2. mitcho wrote on

    Great, thoughtful post! Looking forward to seeing and supporting more in 2011! 😀

  3. your platform blows wrote on

    Stop changing things names, get your docs organized and UP TO DATE, and make everything 100% less confusing in general. please.

    1. Myk Melez wrote on

      “your platform blows”: I know of no name changes since I posted this blog post almost nine months ago; our docs are organized and up-to-date at ; and if you tell us what is confusing, we’ll certainly address it!

  4. John Nagle, Silicon Valley, CA wrote on

    I’ve been using Jetpack to develop a reasonably complex add-on, with moderate success. Here’s what I’m seeing:

    Only four Jetpack add-ons have been developed that passed AMO full review and still work. (Search with “” The uploader tags add-ons with “jetpack”, so that should be correct.) Despite all the hype and the really cool artwork, there’s not much real use of Jetpack. People seem to be making restartless add-ons with Chrome, XUL, and “bootstrap.js” themselves more than they’re using Jetpack.

    From the add-on developer perspective, some Jetpack code isn’t quite ready for prime time. I started with code that worked under Greasemonkey, and ended up filing two bug reports with Bugzilla for Jetpack bugs. That shouldn’t be happening. As far as I can tell, no one has ever used the “page-mod” API in an add-on that passed AMO full review. I may have the first one.

    Related to that, the “builder” approach of putting the Jetpack libraries into each add-on seems obsolete. When Jetpack was itself an add-on, that was appropriate. Now that it’s officially part of Mozilla, the libraries should go into the Mozilla distribution, not the add-on. After all, it’s the top end of the libraries, the API definition, that’s supposed to be unchanging, while the bottom end, the interface with Mozilla internals, changes. This would eliminate most add-on rebuilding and upgrading unless and until the API has a change that’s not backwards-compatible.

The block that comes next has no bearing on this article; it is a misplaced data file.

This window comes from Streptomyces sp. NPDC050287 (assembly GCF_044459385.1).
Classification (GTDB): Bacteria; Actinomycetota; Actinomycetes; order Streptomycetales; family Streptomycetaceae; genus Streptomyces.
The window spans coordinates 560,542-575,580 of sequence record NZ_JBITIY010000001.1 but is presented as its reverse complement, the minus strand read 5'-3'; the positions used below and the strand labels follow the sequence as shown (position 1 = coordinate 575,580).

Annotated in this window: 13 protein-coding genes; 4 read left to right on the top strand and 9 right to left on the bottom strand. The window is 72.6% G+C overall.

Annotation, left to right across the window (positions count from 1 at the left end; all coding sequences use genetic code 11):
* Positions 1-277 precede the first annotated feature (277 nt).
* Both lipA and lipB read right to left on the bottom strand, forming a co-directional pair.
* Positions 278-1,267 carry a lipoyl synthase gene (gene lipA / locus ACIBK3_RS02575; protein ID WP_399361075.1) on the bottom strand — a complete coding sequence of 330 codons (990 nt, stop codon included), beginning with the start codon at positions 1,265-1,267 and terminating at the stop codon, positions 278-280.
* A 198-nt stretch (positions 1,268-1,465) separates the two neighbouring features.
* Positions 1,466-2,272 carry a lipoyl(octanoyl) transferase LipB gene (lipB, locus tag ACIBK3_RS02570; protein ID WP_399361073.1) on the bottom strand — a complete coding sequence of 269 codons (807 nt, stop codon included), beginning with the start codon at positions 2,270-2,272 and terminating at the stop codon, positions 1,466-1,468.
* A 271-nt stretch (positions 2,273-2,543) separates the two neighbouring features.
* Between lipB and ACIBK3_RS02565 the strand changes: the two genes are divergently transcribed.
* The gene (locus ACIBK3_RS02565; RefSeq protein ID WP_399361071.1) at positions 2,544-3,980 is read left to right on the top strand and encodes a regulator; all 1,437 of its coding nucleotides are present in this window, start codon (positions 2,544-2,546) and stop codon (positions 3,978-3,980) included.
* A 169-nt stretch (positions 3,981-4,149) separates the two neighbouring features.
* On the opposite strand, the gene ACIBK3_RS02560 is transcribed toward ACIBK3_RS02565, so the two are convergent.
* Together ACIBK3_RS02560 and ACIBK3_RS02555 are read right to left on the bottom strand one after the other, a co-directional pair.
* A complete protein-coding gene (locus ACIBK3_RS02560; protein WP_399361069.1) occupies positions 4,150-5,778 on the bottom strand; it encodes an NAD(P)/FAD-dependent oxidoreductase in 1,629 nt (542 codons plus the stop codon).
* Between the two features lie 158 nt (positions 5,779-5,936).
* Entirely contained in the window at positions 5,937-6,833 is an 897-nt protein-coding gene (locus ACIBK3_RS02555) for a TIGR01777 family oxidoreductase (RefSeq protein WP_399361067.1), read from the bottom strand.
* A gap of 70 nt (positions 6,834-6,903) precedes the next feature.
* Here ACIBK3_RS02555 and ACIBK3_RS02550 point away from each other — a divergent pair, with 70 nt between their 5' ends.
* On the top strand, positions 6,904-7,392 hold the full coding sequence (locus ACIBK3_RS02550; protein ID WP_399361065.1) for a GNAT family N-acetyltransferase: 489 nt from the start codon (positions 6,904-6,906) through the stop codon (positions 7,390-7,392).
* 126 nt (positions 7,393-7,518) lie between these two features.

A good exercise for the Jetpack team would be to take one of the top 5 Mozilla add-ons and convert it to strict Jetpack, with no escapes to the Chrome level. I’d suggest Adblock. It won’t be easy; the user interface will need a complete redesign as it’s converted from Chrome to HTML/CSS/Javascript. It’s worth doing to find out what breaks. I’d suggest that as a project for the Nov. 17th hackathon. (Yes, I know this was supposedly done for mobile Firefox. AdBlock Plus still full of XUL, so it wasn’t apparently a full conversion to Jetpack. Eat your own food.)

    All this needs to be done to get the add-on world converted to Electrolysis/Jetpack. Given your roadmap, it’s not optional.

    1. Jeff Griffiths wrote on


      Thanks for the comment. I think the correct url would be:

      I think ‘/search/?q=’ does full-text search or something.

      I do agree that porting existing add-ons ( a contest? unsure ) to the SDK would be at the very least useful for us to improve the SDK, and I had this as an idea for the hack days as well.

      Just to be clear, the hack day is on Saturday November *19th*. Hope to see you there!